1.5 You name it—we have it 13
This crucial observation is emphasized by renaming the two basic
operations into new “multiplication” and “addition”:
a b = a + b, a b = max(a, b).
The previous identity takes the more familiar shape of the dis-
tributive law:
a (b c) = a b a c.
Of course, operations and are commutative and associative.
After recycling the traditional shorthand
= x · · · x (n times),
we can introduce polynomials as well as matrix multiplication,
determinants, etc. For example, the tropical determinant of the
matrix A = (aij ) is defined by evaluating the expansion formula
(see page 9) tropically and ignoring the signs of permutations σ
involved in the classical formula for determinant [396,
dettrA =
(a1,σ(1) · · · an,σ(n))
= max
(a1,σ(1) + · · · + an,σ(n)).
Here the “sum” is taken over the set Symn of all permutations of
indices 1, . . . , n; for example,
a b
c d
= max(a + d, b + c).
Therefore the “sum” involves n! “monomials”—exactly as in the
case of ordinary determinants. Let us return for a second to our
discussion of the complexity of the evaluation of determinants in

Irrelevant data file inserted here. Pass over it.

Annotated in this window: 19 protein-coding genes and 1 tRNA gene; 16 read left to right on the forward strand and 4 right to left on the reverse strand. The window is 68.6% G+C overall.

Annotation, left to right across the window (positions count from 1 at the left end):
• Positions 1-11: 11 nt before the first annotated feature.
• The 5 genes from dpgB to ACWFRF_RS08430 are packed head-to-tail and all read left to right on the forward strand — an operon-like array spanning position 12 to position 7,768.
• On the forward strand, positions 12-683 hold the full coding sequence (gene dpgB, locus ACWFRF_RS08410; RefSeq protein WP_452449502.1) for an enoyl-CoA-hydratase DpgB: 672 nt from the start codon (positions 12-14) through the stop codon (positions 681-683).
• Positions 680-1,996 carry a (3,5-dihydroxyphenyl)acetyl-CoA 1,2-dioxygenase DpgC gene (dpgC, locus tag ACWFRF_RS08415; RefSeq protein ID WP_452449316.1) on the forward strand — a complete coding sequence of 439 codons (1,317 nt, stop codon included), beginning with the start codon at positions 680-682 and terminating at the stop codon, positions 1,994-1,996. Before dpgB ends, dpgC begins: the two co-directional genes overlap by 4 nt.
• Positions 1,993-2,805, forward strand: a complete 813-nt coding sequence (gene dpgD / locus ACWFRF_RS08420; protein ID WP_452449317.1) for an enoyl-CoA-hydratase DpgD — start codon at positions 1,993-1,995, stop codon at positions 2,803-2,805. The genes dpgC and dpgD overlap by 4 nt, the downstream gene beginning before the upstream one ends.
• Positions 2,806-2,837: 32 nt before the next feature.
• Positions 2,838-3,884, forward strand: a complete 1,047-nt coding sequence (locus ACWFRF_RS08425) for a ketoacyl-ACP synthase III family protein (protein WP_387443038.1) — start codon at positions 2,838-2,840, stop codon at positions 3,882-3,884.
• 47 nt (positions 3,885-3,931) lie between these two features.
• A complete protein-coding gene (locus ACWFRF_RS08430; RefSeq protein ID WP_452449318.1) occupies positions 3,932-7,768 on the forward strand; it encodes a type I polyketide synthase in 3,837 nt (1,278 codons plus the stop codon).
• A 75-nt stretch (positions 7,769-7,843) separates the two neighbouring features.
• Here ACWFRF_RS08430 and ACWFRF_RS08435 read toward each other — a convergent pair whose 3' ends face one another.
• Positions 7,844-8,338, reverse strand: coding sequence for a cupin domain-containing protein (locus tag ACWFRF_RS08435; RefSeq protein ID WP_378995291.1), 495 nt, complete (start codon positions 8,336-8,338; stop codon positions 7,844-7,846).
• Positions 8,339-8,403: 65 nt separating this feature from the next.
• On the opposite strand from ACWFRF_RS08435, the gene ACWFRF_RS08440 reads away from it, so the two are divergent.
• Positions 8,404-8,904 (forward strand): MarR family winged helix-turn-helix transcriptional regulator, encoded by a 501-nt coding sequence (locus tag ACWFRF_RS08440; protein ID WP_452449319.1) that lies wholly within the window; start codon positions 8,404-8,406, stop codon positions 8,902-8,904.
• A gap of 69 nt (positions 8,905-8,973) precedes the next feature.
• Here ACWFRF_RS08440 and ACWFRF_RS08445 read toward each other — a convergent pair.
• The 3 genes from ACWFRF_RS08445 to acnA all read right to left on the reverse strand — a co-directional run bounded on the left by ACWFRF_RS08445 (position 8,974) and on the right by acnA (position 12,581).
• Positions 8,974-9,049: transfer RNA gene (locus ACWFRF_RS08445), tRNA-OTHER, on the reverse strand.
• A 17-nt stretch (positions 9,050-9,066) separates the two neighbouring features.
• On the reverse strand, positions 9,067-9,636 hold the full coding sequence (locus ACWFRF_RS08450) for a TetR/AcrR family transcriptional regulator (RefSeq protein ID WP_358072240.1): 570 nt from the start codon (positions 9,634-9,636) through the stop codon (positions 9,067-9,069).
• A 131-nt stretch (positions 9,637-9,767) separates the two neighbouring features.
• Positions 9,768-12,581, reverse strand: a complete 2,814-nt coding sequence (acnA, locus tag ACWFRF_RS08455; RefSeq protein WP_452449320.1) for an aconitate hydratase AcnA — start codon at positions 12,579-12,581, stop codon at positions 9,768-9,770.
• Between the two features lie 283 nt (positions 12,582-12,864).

two models of computation: choice-based and choiceless. It is not
obvious at all that a tropical determinant can be evaluated us-
ing O(n3) elementary operations—but it is true. The evaluation
of the tropical determinant is the classical assignment problem in
discrete optimization and the bounds for its complexity are well
known [400, Corollary 17.4b]. Indeed, finding the value of the trop-
ical determinant amounts to finding a permutation i σ(i) which
maximizes the sum
a1,σ(1) + · · · + an,σ(n).
This is an old problem of applied discrete optimization: a company
has bought n machines M1,. . . , Mn which have to be assigned to
n factories F1,.. . , Fn; the expected profit from assigning machine
Mi to factory Fj is aij ; find the assignment
Mi Fσ(i)
which maximizes the expected profit
a1,σ(1) + · · · + an,σ(n).
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